The Budget for 2018 may be presented as early as in November this year if the government goes ahead with its plan to change the fiscal year to January-December, coinciding with the calendar year.
According to sources, the Narendra Modi-led government has made up its mind to end the 150-year-old practice of following the April-March cycle starting next year.
While the call for moving to a January-December financial year is not new, the idea gained traction after Modi pitched for a change in a Niti Aayog governing council meeting in April this year.
Moving the financial year could make India join the global league of developed countries that follow this cycle. According to experts, the move is likely to be welcomed by multi-national firms that are currently compelled to follow two types of financial years – April to March in India and January to December in their parent country.
A uniform structure will be a big relief for these firms. It will also make the Indian economy align with that of the global economy, which follows the Jan-Dec cycle.
However, migrating to the new format comes with a lot of challenges. Bringing forward the schedule of Budget presentation tops the list. Besides, tax assessment year will need to be changed, and the timing of Parliament sessions may also have to be tweaked. In the case of Indian companies, they will have to do a lot of housekeeping and readjustments.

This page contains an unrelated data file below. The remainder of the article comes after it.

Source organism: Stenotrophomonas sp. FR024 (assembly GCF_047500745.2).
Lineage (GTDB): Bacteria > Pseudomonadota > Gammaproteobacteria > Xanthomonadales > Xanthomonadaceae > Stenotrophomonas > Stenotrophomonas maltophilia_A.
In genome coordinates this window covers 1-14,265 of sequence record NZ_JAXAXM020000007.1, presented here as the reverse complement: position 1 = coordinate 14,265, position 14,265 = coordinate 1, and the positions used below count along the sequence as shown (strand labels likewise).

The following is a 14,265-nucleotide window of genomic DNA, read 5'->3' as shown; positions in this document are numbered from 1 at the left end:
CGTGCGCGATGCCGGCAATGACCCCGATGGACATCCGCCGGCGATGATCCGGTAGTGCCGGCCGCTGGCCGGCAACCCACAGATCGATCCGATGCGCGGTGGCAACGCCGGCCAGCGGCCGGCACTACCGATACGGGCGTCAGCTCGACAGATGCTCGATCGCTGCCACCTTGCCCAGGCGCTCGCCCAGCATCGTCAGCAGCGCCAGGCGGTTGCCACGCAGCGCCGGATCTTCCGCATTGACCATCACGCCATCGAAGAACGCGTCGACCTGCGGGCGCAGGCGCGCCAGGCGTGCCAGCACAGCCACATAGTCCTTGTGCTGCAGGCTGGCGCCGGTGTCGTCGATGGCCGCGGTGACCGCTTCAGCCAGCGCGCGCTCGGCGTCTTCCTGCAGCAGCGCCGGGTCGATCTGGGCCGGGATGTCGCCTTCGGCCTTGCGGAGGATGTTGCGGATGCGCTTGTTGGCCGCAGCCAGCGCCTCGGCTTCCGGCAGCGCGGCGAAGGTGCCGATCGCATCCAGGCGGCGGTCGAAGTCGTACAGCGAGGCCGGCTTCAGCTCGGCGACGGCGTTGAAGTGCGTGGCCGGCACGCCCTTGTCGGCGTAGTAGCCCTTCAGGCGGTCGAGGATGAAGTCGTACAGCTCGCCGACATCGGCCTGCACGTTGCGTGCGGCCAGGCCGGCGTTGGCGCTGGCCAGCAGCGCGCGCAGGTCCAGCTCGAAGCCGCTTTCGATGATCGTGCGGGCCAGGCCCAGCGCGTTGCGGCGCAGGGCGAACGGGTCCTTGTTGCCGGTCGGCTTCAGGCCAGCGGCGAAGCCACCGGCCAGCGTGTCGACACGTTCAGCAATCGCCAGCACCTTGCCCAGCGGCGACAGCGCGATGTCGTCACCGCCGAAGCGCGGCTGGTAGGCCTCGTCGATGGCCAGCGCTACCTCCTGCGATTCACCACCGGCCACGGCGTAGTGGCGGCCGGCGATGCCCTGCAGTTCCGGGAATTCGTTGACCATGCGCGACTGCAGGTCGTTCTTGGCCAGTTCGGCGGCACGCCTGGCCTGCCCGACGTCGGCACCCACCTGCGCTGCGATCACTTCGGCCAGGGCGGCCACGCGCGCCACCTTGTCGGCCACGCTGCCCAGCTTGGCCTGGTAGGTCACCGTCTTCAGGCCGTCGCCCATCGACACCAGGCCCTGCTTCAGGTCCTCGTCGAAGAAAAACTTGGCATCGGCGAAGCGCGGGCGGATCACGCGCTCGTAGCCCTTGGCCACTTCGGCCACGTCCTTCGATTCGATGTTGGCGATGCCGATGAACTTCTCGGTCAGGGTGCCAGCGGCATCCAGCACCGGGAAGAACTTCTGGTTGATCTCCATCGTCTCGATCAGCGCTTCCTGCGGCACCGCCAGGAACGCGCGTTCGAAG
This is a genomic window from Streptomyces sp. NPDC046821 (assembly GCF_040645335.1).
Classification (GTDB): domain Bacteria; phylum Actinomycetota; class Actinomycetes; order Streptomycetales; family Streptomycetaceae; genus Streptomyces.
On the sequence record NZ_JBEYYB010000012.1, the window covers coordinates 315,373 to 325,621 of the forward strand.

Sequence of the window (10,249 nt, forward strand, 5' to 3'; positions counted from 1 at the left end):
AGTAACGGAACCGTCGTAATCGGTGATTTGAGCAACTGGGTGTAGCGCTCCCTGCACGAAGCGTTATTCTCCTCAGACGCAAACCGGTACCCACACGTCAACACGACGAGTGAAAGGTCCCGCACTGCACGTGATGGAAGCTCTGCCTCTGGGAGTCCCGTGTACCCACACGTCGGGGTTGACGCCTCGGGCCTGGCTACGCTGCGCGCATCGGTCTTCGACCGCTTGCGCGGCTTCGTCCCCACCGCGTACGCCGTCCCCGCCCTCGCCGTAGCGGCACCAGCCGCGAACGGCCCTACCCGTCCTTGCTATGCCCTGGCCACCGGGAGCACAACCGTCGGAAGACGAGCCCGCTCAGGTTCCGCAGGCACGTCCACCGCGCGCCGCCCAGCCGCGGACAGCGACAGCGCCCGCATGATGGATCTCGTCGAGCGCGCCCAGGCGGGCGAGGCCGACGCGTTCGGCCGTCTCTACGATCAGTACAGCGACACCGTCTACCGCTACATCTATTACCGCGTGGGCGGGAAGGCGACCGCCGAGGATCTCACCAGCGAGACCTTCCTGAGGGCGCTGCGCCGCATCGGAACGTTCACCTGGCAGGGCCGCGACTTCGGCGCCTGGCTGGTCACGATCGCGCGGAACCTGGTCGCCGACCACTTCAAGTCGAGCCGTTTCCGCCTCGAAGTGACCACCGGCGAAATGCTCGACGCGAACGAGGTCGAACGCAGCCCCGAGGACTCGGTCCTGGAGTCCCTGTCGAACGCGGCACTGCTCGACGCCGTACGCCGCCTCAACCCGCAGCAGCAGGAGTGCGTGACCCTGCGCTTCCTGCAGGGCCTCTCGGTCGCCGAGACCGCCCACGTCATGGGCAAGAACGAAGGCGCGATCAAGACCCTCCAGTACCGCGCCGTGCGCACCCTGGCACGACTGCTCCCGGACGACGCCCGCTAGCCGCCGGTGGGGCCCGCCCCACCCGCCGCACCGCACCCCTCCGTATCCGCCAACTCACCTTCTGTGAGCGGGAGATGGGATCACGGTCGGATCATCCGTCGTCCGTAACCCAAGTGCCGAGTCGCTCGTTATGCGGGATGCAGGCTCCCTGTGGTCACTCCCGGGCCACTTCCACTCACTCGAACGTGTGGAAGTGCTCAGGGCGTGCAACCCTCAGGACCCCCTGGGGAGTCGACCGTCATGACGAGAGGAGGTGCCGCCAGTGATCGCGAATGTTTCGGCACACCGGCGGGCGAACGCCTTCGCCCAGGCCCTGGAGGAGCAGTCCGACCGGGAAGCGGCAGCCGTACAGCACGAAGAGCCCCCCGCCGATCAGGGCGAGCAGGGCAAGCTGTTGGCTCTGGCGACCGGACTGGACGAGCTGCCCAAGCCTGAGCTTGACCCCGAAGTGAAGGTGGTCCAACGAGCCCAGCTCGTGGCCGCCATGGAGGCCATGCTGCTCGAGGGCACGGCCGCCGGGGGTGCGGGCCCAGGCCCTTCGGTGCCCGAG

D K Joshi, chief economist at rating agency Crisil, the Indian subsidiary of Standard and Poor’s, said, “It will align our numbers with rest of the world.”
A report by the Shankar Acharya committee, set up by the government to look into the feasibility of changing the accounting year, noted that the change would align the financial year with the crucial monsoon cycle and also with the country’s crop harvests both for Rabi and Kharif seasons. At present, before the Union Budget presentation in February, the government doesn’t get any solid data on monsoon forecast for the new financial year, it noted.
GST: Government defers TDS, TCS for smooth rollout
With just four days left for the goods and services tax (GST) rollout, the government has deferred implementation of Tax Deducted at Source (TDS) and Tax Collection at Source (TCS) provisions as well as exempted from registration small businesses selling on e-commerce platform. E-commerce companies will not be required to collect 1% TCS while making payment to suppliers under GST which will be rolled out from 1 July. As per the Central GST (CGST) Act, the notified entities are required to collect TDS at 1% on payments to suppliers to goods or services in excess of Rs 2.5 lakh.